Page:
Friday, March 23, 2007

Wow. Just... wow.

Michael Kinsley has written one of the most self-deluded posts I have ever seen outside of evangelical-land.

Kinsley doesn't understand why liberals find "preposterous" the comparisons between Clinton's replacing all 93 US Attorneys (USAs) at the beginning of his term and the Bush regime's recent dismissal of 8 USAs. 231 commenters have taken him to task on this issue at the time I wrote this post, but I'm going to do it too.

The comparison is utterly preposterous, Mike, and here's why: New administrations generally replace most, if not all, political appointees at the beginning of their terms.

Reagan replaced all 93 USAs when he took office. George HW Bush replaced all 93 USAs when he took office. Clinton, as conservatives keep pointing out, replaced all 93 USAs when he took office. George W. Bush also did so. Pointing out 'Clinton did it!' as if it's an anomaly is disingenuous. It wasn't supicious because it's standard procedure. The Clinton administration did nothing different than the administrations before and after.

But firing 8 USAs in the middle of your second term, then lying to Congress about the reasons? Firing USAs that had either recently indicted Republicans or failed to indict Democrats due to lack of evidence? Sending e-mails back and forth trying to make up reasons why these USAs should be fired? All of that is why the comparison is preposterous and inapt.

But Kinsley, who once could put two thoughts together, now tries oh so hard to back up the ridiculous comparison:

If Karl Rove had gotten his way and Bush had fired all 93 US Attorneys at the beginning of his second term, would you (that’s you, Brad DeLong, and Kevin Drum, among others) actually have shrugged it off as no big deal? If Clinton had fired just eight, would you have been hammering him for corrupting justice? Would the fact that the firings came in the middle of the president’s term loom quite so large? If one of the prosecutors had just sent a Democratic Congressman to jail, would you be totally untempted by the White House explanation that the real cause was, say, a reluctance to prosecute abortion-clinic protesters under RICO? Or is there a humongous, crucial distinction between firing prosecutors in in your first term and doing it in your second?
It would, indeed, have been odd if Bush had fired all 93 USAs at the beginning of his second term. Why? Because administrations rarely dismiss USAs they themselves have hired. In fact, a Congressional report tells us that it has only happened a total of 10 times in the past 25 years before this scandal broke. And, the report tells us:

Prior to December, for example, only two U.S. Attorneys were outright fired for improper, and in one case criminal, behavior. The CRS report identifies six
other U.S. Attorneys who resigned during the 25-year period who were implicated
in news reports of “questionable conduct.” For two others, the CRS was unable to
determine the cause.
So, yes, it would have raised eyebrows if Rove had gotten his way, because it would have been very strange. Of course we would have been curious to know why, even if there was no implication of foul play involved.

If, on the other hand, Clinton had fired just 8 USAs? That would have been pretty odd too. But in a completely different way. Because Presidents don't usually do that. I doubt anyone would have thought Clinton was obstructing justice by keeping the other side's prosecutors on the job. But we would, of course, have wondered why he would do that, since it is standard to put your own people in place. But, since that would have involved firing USAs the previous administration appointed, it wouldn't be at all the same thing.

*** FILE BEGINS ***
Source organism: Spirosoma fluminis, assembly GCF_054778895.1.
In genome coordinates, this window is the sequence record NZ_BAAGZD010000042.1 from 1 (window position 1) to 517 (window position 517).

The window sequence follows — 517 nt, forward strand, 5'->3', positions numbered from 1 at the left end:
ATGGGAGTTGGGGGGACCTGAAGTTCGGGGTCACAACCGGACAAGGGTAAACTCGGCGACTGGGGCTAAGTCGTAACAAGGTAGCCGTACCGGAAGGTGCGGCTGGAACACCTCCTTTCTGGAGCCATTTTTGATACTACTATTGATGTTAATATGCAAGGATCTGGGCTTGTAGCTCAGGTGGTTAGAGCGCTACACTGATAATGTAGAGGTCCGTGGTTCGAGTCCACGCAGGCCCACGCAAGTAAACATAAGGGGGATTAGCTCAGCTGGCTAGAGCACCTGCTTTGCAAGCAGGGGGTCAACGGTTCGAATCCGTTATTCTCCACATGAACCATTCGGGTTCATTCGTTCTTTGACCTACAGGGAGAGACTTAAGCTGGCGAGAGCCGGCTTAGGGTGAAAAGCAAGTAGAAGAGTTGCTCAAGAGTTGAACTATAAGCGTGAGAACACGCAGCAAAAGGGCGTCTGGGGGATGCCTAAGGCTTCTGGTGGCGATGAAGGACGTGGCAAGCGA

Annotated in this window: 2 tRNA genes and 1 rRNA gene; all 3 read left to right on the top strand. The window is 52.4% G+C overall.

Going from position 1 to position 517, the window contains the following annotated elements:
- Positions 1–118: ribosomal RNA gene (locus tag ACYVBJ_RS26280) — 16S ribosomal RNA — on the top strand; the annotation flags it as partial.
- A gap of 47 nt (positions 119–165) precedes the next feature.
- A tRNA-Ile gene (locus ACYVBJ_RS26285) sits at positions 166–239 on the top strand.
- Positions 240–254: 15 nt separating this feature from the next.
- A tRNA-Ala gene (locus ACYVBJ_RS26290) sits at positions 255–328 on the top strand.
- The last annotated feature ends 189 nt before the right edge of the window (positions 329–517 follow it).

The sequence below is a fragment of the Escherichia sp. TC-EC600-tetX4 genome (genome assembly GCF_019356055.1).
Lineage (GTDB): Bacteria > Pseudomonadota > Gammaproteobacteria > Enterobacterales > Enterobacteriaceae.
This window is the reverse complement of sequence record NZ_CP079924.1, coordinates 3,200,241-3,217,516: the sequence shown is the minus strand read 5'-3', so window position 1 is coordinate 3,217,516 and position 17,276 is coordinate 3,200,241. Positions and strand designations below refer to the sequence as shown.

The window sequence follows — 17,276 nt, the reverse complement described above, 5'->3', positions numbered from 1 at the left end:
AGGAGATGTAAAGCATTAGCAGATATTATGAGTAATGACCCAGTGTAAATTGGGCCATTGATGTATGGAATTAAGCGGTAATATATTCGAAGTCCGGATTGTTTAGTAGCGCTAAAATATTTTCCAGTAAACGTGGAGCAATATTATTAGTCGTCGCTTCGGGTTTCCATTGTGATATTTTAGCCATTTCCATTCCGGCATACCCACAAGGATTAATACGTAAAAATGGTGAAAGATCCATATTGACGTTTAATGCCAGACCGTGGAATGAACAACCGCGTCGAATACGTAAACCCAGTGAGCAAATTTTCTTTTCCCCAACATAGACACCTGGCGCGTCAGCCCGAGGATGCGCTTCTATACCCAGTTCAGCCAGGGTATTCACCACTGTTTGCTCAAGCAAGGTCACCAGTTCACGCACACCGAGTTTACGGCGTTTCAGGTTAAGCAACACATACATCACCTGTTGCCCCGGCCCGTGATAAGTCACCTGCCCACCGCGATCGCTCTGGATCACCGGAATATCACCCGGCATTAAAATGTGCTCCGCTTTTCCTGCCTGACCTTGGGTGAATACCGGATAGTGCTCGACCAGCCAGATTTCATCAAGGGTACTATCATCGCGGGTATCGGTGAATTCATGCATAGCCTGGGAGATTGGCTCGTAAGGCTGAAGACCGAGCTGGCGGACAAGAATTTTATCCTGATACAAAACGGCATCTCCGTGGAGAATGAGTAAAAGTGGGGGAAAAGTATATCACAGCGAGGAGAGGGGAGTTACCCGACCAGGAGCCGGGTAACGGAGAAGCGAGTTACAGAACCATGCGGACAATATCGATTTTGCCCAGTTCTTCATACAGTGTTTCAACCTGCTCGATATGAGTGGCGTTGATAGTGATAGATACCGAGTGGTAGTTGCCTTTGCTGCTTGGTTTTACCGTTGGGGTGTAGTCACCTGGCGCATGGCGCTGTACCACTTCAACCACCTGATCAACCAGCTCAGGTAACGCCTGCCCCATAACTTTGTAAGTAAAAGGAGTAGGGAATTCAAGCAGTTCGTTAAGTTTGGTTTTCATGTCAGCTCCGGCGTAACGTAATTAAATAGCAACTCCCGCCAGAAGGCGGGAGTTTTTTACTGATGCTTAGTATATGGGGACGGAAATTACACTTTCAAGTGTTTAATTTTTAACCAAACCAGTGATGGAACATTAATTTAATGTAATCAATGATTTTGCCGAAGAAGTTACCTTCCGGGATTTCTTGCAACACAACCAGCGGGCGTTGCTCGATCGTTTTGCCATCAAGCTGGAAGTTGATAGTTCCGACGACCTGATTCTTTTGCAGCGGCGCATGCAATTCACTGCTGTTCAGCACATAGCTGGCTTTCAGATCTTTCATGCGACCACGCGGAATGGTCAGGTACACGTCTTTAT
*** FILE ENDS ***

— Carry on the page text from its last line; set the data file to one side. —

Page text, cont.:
I don't understand how Kinsley can write such preposterous ramblings, let alone publish them.

But then Kinsley displays a naivete that is surprising in a Beltway insider:

I do tend to think that the solution is in electoral politics—punish liars by voting against them -- and not in subpoenas and hearings and special prosecutors and impeachment talk and all the other paraphernalia of scandal.
Er... I think I just lost some neurons. When those "liars" are lying about using the power of government to subvert the electoral process, then you really can't fix things by just "voting against them." Remember, Michael, that some of these USAs were dismissed because they wouldn't trump up false charges against Democrats in order to help Republicans win in the last election. Also, how do people know who the liars are to vote against if they aren't exposed through, oh, I don't know, subpoenas, hearings, and special prosecutors? Let us not forget that some of these USAs were dismissed for doing just that, investigating Republican corruption.

Jeesh. According to Kinsley, I guess we shouldn't bother sending election monitors out to Third World countries to make sure the elections are fair. After all, if the ruling party rigs the election and lies about it, then the voters should just vote them out, right? Why bother to speak out about human rights abuses or censorship in other countries, because if people don't like being tortured and kept in the dark, they should just vote those leaders out.

Amazingly, amazingly stupid. The electoral process lets us replace leaders whose policies are unpopular. But the founders recognized that the electoral process can't protect the electoral process itself, and that's why they created the separation of powers and gave Congress oversight and impeachment authority over the President.

This isn't rocket science here. If A = 1 and B = 2, then A and B aren't equivalent no matter how many times you assert they are. I just can't understand how Kinsley could possibly miss the distinction here. I really can't.


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